Hawaiʻi’s hurricane season runs from June 1 through November 30 each year. There are many great resources outlining how best to prepare your family for natural disasters, like hurricanes, such as:

However, for families and caretakers of people with special needs such as cerebral palsy, here is our Hurricane Checklist to ensure that the needs of your loved one can be met. This list should be a supplement to the other preparations you already have in place.

1. Create Record of Medical Needs Kits

A Record of Medical Needs Kit is a ziplock bag full of important information that can be a resource for you or for any others who need to care for your loved one with special needs during an emergency situation.

It should include:

  • A list of medications, dosages, and how to administer
  • A list of special needs and medical diagnoses
  • Any allergies
  • Instructions on how to use medical equipment and assistive devices
  • Insurance information
  • A description of the child’s triggers, likes and dislikes, and behavioral needs
  • Contact information for family and doctors

Make sure to have a kit on-hand, in your go-bag, in your vehicle, and in your emergency kit. If you are close with your neighbors or if it is possible your loved one may be with a family member or friend, provide them with a kit, too!

2. Charge Assistive Technology

Loss of power is common during a hurricane. Be sure to charge any assistive devices or have extra batteries on-hand for devices that are important for the care of your loved one.

This includes:

  • Electric wheelchairs
  • Augmentative Communication Devices
  • Environmental Controls
  • Computer Equipment
  • Hearing Aids

3. Check Your Medication Supply

Access to prescription refills may become unavailable depending on the severity of the hurricane. Check your loved one’s supply of medications and order refills for those that may be running low. Have your doctor’s office call your neighborhood pharmacy to place the order, especially if it may not be time for your regular refill.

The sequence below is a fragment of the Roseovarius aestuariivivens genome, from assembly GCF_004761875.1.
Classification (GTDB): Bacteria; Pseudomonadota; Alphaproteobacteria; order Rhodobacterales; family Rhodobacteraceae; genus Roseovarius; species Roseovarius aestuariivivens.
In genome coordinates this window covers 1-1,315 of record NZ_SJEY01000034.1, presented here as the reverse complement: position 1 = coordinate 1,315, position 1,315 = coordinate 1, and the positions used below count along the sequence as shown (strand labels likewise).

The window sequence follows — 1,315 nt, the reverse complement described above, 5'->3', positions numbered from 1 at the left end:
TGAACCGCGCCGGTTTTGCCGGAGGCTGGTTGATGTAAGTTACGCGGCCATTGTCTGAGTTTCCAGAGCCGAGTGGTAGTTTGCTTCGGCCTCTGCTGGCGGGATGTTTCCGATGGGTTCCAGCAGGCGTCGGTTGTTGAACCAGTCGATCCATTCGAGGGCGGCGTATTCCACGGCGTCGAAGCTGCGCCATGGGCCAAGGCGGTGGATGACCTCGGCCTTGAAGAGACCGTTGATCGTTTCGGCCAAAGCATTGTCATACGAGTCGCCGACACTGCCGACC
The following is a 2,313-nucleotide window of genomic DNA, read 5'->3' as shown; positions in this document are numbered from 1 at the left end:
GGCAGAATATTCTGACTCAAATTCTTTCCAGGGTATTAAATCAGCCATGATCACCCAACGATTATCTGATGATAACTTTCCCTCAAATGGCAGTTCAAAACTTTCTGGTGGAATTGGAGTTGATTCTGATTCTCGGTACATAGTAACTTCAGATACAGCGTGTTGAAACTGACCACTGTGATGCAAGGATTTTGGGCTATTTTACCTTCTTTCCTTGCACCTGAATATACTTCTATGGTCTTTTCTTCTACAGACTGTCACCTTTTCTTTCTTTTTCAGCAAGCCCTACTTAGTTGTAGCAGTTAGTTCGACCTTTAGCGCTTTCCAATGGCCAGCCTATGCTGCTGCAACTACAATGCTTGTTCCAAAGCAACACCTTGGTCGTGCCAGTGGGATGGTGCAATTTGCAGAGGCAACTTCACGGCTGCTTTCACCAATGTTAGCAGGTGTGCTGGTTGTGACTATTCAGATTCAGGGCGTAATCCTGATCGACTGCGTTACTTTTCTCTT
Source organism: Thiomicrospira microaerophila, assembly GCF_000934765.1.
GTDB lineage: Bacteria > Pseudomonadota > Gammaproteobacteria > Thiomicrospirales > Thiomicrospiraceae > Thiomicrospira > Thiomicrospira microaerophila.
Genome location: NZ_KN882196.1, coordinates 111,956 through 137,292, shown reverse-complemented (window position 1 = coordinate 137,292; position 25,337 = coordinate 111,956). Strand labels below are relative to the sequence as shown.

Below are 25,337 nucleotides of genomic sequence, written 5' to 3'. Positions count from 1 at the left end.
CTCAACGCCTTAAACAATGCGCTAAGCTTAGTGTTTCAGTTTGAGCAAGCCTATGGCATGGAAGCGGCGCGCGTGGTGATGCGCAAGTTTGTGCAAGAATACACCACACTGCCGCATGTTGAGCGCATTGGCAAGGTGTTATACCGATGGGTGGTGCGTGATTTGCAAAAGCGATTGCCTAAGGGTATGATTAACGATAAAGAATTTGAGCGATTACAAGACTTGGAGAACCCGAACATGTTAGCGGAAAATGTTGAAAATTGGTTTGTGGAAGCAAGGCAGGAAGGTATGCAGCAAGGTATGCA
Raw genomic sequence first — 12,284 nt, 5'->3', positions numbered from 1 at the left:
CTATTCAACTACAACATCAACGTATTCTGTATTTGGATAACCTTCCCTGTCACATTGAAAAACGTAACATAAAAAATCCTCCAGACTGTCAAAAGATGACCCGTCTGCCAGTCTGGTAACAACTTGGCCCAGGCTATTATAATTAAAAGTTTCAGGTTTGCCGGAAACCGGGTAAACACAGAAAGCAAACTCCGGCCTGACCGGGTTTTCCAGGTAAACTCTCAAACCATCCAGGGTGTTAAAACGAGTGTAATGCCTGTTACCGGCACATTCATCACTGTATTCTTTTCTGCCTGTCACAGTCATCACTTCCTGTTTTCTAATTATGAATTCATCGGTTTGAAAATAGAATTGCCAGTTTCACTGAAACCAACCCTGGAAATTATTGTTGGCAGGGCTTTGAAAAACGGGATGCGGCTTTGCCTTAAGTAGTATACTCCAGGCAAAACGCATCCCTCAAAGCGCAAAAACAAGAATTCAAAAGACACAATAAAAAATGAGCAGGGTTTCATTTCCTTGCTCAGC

4. Plan for Evacuation

In the event that you need to evacuate your home, create a plan that includes:

  • How to move your loved one
  • Where you will go to shelter
  • What you will need to take
  • Alternative solutions if you cannot take, access, or use assistive devices

If the plan includes sheltering at a friend or family member’s home, be sure that they know and that you have access to a key.

5. Teach Others How They Can Help

Be sure that siblings and other adults, such as neighbors, are ready to assist if you cannot be there for your loved one. Teach others who they can help, including how to use medical technology. Ensure they have access to your Record of Medical Needs Kit.

6. Talk to Your Loved One

Communication is an important step for preparing your loved one for what may be an unusual or scary situation.

Teach them what to do and what to expect in an disaster, including how to call for help and what to do if family members get separated. Including them in the planning process can help to ease fears and empower your loved one to take an active role in an emergency situation.

This year’s hurricane season is different than in years past as we are also dealing with the effects of the COVID-19 pandemic. Your family may have additional needs, such as extra masks and hand sanitizer. Be sure to keep that in mind, as well, as you prepare.